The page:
In addition to public libraries, the National Library and the major research libraries, there is a wide range of other libraries in New Zealand, from education, government, business, health, law and science libraries to museum and theological libraries.
Most schools have their own library, and some school libraries in rural areas are combined with a public library.
In 2013 there were 68 libraries in the tertiary education sector. Of those, 29 were university libraries, including both main and specialised libraries; 20 were polytechnic libraries; 14 were private training institute libraries and 5 were wānanga (Māori teaching and research institution) libraries. In addition to those, four libraries served education-related organisations, such as the Post Primary Teachers’ Association.
Government departments typically have their own libraries for staff use. In 2013 there were 48 government department libraries. Departmental librarians, along with public librarians, were at the forefront of library developments in New Zealand until the 1970s. At that point they started to become less dominant, while librarians from the private sector began to take on more active roles. In the 1980s government libraries were down-sized as part of wider public-sector reforms.
The first Parliamentary Library was established in 1856, two years after the General Assembly met for the first time. It was set up in a room measuring 6 feet by 8 feet (around 1.8 metres by 2.4 metres) – basically, a large cupboard.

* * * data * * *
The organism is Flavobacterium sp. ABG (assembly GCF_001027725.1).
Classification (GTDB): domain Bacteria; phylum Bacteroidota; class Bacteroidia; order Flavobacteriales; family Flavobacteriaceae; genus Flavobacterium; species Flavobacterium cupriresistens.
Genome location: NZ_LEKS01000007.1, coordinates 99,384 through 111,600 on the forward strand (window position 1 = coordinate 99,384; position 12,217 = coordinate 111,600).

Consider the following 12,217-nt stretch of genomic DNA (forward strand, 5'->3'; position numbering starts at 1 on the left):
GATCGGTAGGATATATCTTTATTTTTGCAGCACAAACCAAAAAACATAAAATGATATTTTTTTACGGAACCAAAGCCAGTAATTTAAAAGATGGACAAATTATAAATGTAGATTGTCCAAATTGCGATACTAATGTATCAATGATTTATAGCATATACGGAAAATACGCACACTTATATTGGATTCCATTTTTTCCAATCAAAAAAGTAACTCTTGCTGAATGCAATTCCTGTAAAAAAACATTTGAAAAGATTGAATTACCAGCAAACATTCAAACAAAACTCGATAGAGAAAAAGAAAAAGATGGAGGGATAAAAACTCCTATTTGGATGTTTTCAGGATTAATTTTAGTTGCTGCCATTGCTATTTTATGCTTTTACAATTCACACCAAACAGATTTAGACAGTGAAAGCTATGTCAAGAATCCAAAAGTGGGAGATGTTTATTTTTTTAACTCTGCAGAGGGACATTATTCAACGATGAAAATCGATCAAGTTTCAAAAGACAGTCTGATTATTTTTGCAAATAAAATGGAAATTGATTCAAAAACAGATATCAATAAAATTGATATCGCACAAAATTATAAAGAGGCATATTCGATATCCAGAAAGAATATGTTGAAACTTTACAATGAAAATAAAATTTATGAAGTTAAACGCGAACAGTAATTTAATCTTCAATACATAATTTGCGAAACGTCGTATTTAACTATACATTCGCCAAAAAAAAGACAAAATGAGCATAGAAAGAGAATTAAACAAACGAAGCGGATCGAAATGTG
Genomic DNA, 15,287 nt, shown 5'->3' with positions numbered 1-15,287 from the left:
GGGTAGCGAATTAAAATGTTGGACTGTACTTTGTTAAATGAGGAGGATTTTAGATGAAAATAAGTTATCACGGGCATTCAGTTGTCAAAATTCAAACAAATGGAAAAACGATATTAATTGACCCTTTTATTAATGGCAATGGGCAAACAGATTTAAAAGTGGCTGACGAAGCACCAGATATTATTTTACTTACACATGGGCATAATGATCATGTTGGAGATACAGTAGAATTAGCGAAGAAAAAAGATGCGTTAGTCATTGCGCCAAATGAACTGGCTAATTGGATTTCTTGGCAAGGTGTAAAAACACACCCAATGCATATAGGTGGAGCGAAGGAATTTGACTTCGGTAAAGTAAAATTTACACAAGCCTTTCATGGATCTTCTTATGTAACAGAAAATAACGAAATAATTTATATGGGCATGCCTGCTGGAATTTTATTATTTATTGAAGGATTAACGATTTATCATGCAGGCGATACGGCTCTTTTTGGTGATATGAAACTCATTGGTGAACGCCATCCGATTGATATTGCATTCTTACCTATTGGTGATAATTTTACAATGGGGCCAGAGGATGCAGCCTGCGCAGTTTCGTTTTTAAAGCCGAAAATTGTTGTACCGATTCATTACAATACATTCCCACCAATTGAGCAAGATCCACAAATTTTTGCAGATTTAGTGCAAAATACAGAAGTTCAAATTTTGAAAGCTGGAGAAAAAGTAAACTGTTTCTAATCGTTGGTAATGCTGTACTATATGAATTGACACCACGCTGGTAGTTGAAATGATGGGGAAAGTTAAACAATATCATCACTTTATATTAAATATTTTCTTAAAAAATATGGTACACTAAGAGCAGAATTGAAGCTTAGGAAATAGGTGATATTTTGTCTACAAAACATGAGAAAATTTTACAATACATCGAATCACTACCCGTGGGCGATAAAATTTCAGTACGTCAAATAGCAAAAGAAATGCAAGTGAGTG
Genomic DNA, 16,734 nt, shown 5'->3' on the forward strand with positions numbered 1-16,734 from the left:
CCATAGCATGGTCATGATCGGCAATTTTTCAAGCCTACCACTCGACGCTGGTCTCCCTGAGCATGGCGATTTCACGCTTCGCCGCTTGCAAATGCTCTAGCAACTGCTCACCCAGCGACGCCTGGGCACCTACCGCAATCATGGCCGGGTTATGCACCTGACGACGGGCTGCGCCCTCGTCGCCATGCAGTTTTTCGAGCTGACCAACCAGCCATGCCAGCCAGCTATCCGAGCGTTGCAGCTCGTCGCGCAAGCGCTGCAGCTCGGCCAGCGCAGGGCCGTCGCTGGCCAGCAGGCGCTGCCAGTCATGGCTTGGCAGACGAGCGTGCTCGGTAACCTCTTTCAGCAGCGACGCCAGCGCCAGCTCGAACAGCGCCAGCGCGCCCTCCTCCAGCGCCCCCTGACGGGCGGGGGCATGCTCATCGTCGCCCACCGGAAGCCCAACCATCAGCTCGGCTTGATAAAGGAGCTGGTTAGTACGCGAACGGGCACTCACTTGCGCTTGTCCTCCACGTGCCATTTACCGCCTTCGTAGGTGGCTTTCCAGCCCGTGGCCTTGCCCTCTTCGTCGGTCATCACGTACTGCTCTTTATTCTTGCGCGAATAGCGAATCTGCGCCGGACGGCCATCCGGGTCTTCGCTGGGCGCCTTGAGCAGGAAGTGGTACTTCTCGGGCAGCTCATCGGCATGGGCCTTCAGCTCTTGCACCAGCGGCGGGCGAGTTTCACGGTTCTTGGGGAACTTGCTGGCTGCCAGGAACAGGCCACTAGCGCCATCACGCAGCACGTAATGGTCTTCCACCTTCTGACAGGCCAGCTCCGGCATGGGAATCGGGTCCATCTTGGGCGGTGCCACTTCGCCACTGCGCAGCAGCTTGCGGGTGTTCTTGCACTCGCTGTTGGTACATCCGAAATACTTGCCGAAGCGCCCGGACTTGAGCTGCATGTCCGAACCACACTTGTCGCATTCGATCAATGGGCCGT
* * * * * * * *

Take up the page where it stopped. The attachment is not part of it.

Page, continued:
Some businesses maintain their own libraries. These include major accounting firms such as KPMG, and manufacturers such as Tait Radio and Fisher & Paykel appliances and health care divisions. In 2013 there were 39 business libraries.
District Health Boards, non-governmental health organisations and other health-related organisations have staff libraries. In 2013 there were 39 health libraries.
Large law firms have their own libraries, which hold printed legal volumes. Subscriptions to online legal databases are also held by law libraries. In 2013 there were 22 law firm libraries.
Science and industry
Outside universities, much of the scientific research in New Zealand takes place within Crown Research Institutes and industrial companies. In 2013 there were 21 science and industry research libraries.
In 2013 there were seven museum libraries, six theological libraries, four local government libraries for the use of council staff and twenty-three miscellaneous libraries, which included the Problem Gambling Foundation and the New Zealand Olympic Committee libraries.